Monday, September 15, 2014
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Lautenberg honored in immigration bill

WASHINGTON -- Democrats backing the immigration reform plan pending in the Senate passage have named a section to honor the late New Jersey Sen. Frank Lautenberg, a Democrat who had championed the rights of religious refugees.

Lautenberg honored in immigration bill

WASHINGTON -- Democrats backing the immigration reform plan pending in the Senate passage have named a section to honor the late New Jersey Sen. Frank Lautenberg, a Democrat who had championed the rights of religious refugees.

"Frank was the Senate's champion in fighting to protect refugees and religious minorities fleeing persecution," said New Jersey Sen. Bob Menendez, a Democrat and one member of the bipartisan "Gang of Eight" writing the immigration bill.  "That’s why we wanted to honor his legacy by naming the significant refugee and asylum provisions in this bill after him, including a provision extending the principles underlying the ‘Lautenberg Amendment’ which has provided a pathway to protection and opportunity for so many who have come to our shores."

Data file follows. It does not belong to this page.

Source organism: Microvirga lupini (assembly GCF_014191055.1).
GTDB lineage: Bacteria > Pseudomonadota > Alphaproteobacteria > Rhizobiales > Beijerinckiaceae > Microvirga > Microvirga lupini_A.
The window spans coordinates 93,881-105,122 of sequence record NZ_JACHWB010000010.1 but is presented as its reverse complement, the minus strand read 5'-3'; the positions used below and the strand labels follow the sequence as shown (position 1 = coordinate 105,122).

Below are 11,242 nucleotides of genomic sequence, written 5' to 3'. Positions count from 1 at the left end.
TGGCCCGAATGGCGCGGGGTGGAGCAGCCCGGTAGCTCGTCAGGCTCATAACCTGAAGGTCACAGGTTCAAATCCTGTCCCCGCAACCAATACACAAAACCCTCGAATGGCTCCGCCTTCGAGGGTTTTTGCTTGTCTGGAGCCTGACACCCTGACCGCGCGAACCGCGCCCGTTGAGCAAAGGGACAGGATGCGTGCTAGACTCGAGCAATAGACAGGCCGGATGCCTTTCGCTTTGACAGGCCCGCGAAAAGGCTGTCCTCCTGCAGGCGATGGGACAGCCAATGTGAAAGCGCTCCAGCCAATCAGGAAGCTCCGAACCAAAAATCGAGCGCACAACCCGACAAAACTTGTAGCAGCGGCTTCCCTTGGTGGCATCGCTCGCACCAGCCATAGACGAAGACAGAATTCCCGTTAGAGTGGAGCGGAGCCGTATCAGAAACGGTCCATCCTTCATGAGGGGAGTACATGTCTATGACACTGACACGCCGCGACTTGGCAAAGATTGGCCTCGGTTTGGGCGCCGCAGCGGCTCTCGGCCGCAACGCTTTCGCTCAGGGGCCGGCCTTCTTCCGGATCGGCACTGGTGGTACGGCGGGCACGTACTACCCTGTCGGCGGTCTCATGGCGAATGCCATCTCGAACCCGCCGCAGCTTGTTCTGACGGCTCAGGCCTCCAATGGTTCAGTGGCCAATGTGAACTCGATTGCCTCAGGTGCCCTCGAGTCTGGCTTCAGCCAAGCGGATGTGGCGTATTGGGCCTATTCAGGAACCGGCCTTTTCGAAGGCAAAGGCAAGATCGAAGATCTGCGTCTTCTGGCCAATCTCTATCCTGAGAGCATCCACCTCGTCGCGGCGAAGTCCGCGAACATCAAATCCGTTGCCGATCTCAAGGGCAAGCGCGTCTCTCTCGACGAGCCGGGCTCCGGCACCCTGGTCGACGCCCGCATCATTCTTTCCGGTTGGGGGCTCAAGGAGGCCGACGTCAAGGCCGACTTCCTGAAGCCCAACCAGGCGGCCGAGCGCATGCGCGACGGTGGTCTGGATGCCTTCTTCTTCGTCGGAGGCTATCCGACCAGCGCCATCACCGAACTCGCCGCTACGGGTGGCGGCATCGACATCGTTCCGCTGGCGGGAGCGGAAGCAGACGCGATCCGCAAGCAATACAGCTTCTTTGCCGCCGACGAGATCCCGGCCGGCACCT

One section of the bill has been renamed the "Frank R. Lautenberg Asylum and Refugee Reform Act." It expands protections for certain refugees fleeing persecution in other countries, in part by allowing the president to designate vulnerable groups for faster processing. The previous law already allowed such designations for some religious minorities.

According to Menendez's office, the "Lautenberg Amendment" has helped tens of thousands of Jews and other religious minorities from the former Soviet Union to gain refugee status and protection in the United States since 1990. 

 


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Jonathan Tamari
About this blog

Jonathan Tamari is the Inquirer’s Washington correspondent. He writes about the lawmakers, politics and policy that affect Philadelphia, Pennsylvania and New Jersey.

Tamari previously covered the Philadelphia Eagles and the NFL. Before that he worked in Trenton, reporting on the characters and color of New Jersey state government. He lives in Washington.

Reach Jonathan at jtamari@phillynews.com.

Jonathan Tamari
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